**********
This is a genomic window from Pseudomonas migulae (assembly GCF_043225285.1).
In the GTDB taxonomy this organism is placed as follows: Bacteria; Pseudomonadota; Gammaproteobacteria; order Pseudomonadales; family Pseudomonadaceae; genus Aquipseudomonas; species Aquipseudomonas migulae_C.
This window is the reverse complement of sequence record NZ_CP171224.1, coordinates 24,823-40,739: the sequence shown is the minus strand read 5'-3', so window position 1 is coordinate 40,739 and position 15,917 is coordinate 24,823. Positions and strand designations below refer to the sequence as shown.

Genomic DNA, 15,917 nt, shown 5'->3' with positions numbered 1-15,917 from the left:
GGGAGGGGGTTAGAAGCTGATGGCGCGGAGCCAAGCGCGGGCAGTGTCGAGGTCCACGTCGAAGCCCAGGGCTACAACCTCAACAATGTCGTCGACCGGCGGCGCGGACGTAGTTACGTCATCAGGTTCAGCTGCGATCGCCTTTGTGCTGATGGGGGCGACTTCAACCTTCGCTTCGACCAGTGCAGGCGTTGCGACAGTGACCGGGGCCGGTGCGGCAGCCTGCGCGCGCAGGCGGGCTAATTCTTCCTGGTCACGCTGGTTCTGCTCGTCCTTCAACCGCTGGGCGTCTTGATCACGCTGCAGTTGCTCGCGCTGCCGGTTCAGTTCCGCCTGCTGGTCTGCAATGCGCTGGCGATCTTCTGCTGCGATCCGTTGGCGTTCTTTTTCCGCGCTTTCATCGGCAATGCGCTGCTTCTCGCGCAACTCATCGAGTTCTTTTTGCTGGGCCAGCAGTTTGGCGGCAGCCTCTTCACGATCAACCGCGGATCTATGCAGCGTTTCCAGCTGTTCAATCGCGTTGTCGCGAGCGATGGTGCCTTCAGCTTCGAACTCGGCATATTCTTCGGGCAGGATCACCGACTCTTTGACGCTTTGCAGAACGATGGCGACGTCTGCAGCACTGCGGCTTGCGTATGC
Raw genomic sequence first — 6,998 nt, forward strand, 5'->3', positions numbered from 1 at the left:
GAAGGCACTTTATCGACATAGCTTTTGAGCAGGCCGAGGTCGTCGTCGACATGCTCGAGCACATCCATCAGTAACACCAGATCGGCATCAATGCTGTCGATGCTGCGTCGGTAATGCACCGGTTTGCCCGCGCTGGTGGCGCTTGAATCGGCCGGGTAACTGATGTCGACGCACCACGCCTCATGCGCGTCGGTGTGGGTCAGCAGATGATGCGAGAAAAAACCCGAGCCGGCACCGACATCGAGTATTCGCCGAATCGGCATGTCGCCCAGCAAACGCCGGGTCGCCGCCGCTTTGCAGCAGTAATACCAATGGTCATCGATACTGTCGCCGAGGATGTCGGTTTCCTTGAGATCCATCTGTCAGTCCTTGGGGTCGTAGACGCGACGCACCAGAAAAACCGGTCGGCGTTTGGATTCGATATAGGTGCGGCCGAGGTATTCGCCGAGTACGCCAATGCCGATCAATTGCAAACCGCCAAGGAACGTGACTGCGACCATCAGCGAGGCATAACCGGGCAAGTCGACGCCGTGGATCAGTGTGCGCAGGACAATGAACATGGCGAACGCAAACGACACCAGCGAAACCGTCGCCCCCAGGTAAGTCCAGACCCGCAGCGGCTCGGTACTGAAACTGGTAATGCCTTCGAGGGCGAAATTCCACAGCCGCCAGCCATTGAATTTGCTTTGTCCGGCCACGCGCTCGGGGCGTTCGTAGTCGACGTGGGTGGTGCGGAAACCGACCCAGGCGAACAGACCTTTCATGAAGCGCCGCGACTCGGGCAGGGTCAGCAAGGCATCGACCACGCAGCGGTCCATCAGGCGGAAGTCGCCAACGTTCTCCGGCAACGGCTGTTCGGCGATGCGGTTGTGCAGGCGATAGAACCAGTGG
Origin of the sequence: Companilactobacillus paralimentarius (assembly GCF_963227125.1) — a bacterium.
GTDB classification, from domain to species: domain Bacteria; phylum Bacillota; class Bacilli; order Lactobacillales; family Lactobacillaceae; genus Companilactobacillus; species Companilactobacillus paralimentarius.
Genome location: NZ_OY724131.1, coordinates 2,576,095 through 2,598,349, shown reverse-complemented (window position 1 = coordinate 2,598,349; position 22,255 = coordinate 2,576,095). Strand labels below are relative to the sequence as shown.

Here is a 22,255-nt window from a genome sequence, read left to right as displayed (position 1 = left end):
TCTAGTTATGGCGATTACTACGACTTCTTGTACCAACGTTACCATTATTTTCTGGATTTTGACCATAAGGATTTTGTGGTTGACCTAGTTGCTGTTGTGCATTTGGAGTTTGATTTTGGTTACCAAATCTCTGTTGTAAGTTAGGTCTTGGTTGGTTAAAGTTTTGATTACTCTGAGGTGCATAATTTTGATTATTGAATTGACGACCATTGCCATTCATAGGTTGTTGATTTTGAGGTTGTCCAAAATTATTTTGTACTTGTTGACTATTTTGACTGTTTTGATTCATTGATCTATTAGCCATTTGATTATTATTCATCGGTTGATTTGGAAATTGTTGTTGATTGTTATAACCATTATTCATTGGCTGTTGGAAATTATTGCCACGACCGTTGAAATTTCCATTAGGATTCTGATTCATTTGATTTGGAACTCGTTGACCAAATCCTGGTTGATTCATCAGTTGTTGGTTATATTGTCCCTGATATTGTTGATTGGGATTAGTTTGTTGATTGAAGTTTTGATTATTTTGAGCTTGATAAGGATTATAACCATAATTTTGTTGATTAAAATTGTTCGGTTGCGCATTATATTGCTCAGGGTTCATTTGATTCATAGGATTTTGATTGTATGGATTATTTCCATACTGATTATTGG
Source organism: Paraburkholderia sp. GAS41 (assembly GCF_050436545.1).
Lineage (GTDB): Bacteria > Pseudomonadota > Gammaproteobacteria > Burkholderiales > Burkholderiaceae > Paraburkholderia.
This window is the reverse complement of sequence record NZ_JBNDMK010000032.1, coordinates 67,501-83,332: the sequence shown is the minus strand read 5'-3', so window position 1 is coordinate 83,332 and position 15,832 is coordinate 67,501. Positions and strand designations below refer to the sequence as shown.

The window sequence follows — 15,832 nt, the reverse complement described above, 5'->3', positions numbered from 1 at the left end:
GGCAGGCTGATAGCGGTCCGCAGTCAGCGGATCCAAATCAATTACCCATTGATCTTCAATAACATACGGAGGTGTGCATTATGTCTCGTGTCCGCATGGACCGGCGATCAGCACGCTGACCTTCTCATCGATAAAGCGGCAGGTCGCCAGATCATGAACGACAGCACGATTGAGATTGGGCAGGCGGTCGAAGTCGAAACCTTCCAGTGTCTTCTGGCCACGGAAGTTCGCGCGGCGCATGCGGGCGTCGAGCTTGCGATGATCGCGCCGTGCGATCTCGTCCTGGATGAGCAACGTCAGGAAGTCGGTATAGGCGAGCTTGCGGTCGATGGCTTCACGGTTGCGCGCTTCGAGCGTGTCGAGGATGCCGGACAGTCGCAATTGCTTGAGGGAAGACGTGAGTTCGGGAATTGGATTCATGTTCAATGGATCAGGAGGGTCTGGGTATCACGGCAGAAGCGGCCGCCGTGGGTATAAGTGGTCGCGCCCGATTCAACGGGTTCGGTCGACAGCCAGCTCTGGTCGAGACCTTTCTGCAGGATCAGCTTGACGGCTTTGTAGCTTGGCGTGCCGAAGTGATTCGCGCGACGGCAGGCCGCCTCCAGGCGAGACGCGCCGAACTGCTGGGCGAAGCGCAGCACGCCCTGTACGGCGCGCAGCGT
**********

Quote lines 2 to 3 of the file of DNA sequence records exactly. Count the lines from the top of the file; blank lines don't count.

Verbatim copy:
In the GTDB taxonomy this organism is placed as follows: Bacteria; Pseudomonadota; Gammaproteobacteria; order Pseudomonadales; family Pseudomonadaceae; genus Aquipseudomonas; species Aquipseudomonas migulae_C.
This window is the reverse complement of sequence record NZ_CP171224.1, coordinates 24,823-40,739: the sequence shown is the minus strand read 5'-3', so window position 1 is coordinate 40,739 and position 15,917 is coordinate 24,823. Positions and strand designations below refer to the sequence as shown.